End The HIV ‘Crisis’ in Lewisham

End the HIV Crisis in Lewisham this World AIDS Day’s theme is end inequalities, end pandemics and end the corrosive stigma

This World AIDS Day theme is ‘End Inequalities. End AIDS. End Pandemics.’ Many who have supported their friends, lovers, family members and colleagues living with HIV have experienced and challenged the corrosive stigma that still exists against people living with HIV. This year marks 40 years since the first cases of AIDS were reported. Since that time, where investments have met ambition, there has been huge progress, particularly in expanding access to treatment. By June 2021, 28.2 million people had access to HIV treatment, up from 7.8 million in 2010, although progress has slowed considerably according to the Joint United Nations Programme on HIV/AIDS (UNAIDS). 

World AIDS Day message from the United Nations on colliding pandemics

“The red light is flashing. Progress against AIDS, which was already off track, is now under even greater strain as the COVID-19 crisis continues to rage, disrupting HIV prevention and treatment services, schooling, violence-prevention programmes and more. And make no mistake: AIDS remains a pandemic. To stop it we urgently need a bolder view of pandemic response that is capable of tackling the inequalities prolonging the AIDS pandemic. Many of these missing pieces to fight HIV are also allowing the COVID-19 pandemic to continue and leaving us dangerously unprepared for pandemics of the future,” says Winnie Byanyima, UNAIDS Executive Director.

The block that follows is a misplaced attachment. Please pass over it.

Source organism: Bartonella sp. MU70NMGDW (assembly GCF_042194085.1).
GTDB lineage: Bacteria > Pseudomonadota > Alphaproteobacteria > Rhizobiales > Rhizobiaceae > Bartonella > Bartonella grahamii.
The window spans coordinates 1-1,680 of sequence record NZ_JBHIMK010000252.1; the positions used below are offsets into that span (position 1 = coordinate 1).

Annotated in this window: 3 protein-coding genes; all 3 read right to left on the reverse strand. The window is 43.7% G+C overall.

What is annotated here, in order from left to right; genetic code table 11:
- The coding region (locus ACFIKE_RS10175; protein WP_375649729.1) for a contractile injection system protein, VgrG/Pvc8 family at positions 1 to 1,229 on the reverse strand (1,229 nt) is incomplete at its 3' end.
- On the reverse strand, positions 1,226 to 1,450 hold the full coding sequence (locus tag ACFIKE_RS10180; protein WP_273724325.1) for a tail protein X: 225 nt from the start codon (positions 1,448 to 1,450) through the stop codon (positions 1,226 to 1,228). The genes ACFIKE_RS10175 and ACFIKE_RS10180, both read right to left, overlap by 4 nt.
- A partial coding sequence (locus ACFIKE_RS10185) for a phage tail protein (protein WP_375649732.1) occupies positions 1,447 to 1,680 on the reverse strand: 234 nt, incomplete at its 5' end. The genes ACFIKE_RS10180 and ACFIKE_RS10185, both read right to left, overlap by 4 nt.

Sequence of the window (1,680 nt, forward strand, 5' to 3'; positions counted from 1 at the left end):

In the UK the National AIDS Trust has said that we are at a crucial point in the fight against HIV.

It is now scientifically possible to end new cases of HIV by 2030. In January 2019, the UK government promised that it would meet this goal. The HIV Commission’s report has now provided a route map. After months of delay, the government is starting to draft its HIV action plan. NAT says: “We cannot afford to delay this any more.”

“Any HIV Action Plan is worthy of its name must genuinely start the process of ending new cases of HIV and support people to live well with HIV and AIDS.”

The Elton John AIDS Foundation has a project which operates across Lambeth, Southwark and Lewisham. This focuses on increasing HIV testing, and re-engaging with people who have stopped HIV treatment. It has helped provide additional HIV testing in University Hospital Lewisham A&E department, primary care settings, and in community organisations, as well as recall of those who are no longer in treatment. Some 115 Lewisham residents living with HIV have received treatment and care since the project started in November 2018.

I has campaigned with the NAT and local HIV organisations like Metro for many years. Earlier this year, I wrote to Matt Hancock who was then, Secretary of State for Health, about the need for action.

Letter-to-Matt-Hancock-HIV-AIDS-2021-AH-headed

During the 1990s Lewisham did not have a specialist hospital based sexual health clinic. Following a successful campaign led by the voluntary sector, the local Community Health Council and LGBTQi+ groups a new clinic was opened at University Hospital Lewisham. The Alexis Clinic is much in demand as Lewisham’s centre for treating outpatients and inpatients with HIV in a confidential, comprehensive and patient-centred manner.